I went to see him in Hospital where he was in good spirits despite being so poorly. I remember him telling me that he wanted me to go and train in the club where I train now. My current club has a bit of a reputation for hard training, which can put people off. I remember he said that it might be better to let Senpai and the other 1st Kyu to test the waters first so to speak because (and I quote) 'They would snap the likes of you in half like a matchstick, Babe - especially as your ukemi is not strong at the moment'. I promised him I would think about it. We then talked about my wedding preparations and where I was going on Honeymoon.

The following week, Senpai gave me a wedding card from Terry and the club. He said that Terry had specifically asked him to get it, and make sure everyone in the club signed it. Even though he was so poorly, he still remembered a small detail like that. Shortly before going on Honeymoon, I learnt he had discharged himself from Hospital because he wanted to be at home.

The day I returned home, I received the news that Terry had passed away in the early hours of the morning, Sunday 27th June 2010 at 2am. We returned to the club, but it felt empty, like it had lost its soul. We attended the funeral, which was a fitting send off. I still can't stand the hymn 'Abide with me' which was sung at his funeral. At the wake, we met my current Sensei and were invited to come and train at his club.

For a month we still couldn't decide what to do. On one hand, we wanted to keep Terry's club going, but on the other none of us had the experience coaching or admin wise to run a club. But the strange thing was, I still felt a presence there, watching us, Terry's presence. The day we decided to go and train at the other club, the presence left. It's ironic now, but on that last day when everyone was talking about if we should close the club and go to the other club I said that it didn't matter where we trained, because although no one could say where we would be in 2 years, 5 years or even 10 years so long as one of us kept training we would still keep a small part of Terry with us. 5 years later, I am the only student of Terry's left on the mat. Looking back I fully understand and appreciate why Senpai didn't feel that he could keep the club going. I am at the same level as him now, and know how he must have felt that he had some extremely large shoes to fill.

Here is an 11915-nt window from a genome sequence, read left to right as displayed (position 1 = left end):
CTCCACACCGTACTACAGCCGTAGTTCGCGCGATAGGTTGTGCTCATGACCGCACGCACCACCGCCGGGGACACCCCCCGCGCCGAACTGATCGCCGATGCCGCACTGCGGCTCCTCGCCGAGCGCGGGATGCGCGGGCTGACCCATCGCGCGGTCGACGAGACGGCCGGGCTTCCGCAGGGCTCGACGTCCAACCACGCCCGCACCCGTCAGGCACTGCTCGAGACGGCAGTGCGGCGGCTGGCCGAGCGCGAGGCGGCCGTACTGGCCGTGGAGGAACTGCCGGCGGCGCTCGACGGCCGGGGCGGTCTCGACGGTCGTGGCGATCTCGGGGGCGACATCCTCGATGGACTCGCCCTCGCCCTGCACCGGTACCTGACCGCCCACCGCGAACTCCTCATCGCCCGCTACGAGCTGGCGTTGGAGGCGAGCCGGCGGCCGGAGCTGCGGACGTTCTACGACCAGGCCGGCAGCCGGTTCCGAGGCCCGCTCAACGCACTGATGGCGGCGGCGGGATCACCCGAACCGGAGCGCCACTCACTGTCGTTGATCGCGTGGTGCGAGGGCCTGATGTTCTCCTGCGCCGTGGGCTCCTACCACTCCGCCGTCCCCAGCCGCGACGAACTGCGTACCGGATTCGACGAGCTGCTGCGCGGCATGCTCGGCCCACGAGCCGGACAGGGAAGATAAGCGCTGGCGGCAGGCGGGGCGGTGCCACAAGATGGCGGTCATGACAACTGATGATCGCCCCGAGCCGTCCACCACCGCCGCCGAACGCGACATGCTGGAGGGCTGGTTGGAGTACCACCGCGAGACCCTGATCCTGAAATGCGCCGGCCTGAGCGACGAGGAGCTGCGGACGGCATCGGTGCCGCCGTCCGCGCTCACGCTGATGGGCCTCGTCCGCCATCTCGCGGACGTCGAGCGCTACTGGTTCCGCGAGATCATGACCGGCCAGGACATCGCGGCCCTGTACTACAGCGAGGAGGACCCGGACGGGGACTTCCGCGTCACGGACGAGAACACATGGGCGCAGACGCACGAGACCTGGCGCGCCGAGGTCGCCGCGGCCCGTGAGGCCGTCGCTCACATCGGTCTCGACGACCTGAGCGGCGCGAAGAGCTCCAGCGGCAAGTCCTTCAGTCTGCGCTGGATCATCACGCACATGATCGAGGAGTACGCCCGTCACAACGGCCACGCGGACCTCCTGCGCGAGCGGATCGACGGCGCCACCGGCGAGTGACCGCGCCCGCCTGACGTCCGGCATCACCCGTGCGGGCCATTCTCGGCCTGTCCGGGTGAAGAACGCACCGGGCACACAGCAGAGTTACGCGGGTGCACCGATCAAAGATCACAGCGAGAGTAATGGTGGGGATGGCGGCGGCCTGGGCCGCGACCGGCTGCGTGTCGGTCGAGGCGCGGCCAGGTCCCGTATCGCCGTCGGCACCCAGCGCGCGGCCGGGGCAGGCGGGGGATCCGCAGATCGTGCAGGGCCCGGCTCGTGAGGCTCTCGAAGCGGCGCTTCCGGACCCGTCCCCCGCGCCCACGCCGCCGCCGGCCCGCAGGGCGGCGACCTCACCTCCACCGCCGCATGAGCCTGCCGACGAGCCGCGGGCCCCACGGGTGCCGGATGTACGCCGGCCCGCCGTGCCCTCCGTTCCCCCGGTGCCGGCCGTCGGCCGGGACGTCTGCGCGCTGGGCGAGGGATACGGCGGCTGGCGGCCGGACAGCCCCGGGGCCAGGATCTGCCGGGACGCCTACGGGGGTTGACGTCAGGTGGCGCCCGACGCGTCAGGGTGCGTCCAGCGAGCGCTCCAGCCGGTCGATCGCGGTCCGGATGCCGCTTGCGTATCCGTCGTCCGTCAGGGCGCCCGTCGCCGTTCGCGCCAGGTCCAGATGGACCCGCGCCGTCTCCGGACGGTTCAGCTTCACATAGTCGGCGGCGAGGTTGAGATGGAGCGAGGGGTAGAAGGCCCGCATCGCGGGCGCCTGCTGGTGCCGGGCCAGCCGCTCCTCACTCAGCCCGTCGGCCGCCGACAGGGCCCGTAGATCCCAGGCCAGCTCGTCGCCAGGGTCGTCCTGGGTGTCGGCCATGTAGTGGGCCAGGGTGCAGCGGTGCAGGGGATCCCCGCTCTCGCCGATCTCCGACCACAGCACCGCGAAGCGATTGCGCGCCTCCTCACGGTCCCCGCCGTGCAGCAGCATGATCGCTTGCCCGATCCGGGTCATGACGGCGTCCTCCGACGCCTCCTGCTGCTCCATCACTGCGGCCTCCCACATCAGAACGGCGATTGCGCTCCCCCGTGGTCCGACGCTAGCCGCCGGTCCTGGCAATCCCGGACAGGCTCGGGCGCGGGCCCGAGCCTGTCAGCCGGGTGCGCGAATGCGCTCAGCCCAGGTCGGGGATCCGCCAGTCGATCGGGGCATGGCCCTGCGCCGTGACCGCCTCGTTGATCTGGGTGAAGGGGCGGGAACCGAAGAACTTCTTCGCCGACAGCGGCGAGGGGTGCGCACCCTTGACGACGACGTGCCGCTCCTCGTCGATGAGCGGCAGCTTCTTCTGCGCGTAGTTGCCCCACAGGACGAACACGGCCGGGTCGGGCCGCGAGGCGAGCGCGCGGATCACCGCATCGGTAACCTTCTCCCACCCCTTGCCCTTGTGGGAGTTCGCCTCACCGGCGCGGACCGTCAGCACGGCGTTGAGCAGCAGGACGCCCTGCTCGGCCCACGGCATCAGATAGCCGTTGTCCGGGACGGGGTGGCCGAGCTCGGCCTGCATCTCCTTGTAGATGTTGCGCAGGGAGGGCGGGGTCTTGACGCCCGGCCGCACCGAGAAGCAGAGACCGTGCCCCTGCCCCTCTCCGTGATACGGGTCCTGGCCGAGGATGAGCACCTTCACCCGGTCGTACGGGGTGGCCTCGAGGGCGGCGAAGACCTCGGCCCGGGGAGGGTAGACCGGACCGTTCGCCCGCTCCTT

Have you ever felt that our loved ones never truly leave us even after death? At the beginning of May this year, I was still in alot of pain from the Endometriosis. I remember I was due my monthly in about 10 days but was having horrendous lower back and abdo pain. I got to Aikido early so I could stretch off. I seem to remember lying there thinking how I couldn't do this week in, week out anymore it just hurt too much. Remember how I said I felt Terry's presence when we were trying to decide what to do about our club? Well, I felt that same presence. I sat up and saw him at the side of the mat looking over the top of his glasses as if to say 'And what so you think you're doing Babe?'.  I took this as a sign that I'm not meant to quit, I have to go on and get my Shodan. Because if I don't, it looks as if Terry will haunt me! And knowing him, he would too. Since then, I am finding training a little easier. I guess Terry felt I needed a bit of help.

So this post has been a dedication to Terry, who was more than just a Sensei but a great friend and mentor. Not only did he encourage me in my Aikido, he gave me a love of Bokken work and one of the reasons I am now studying and learning Iaido.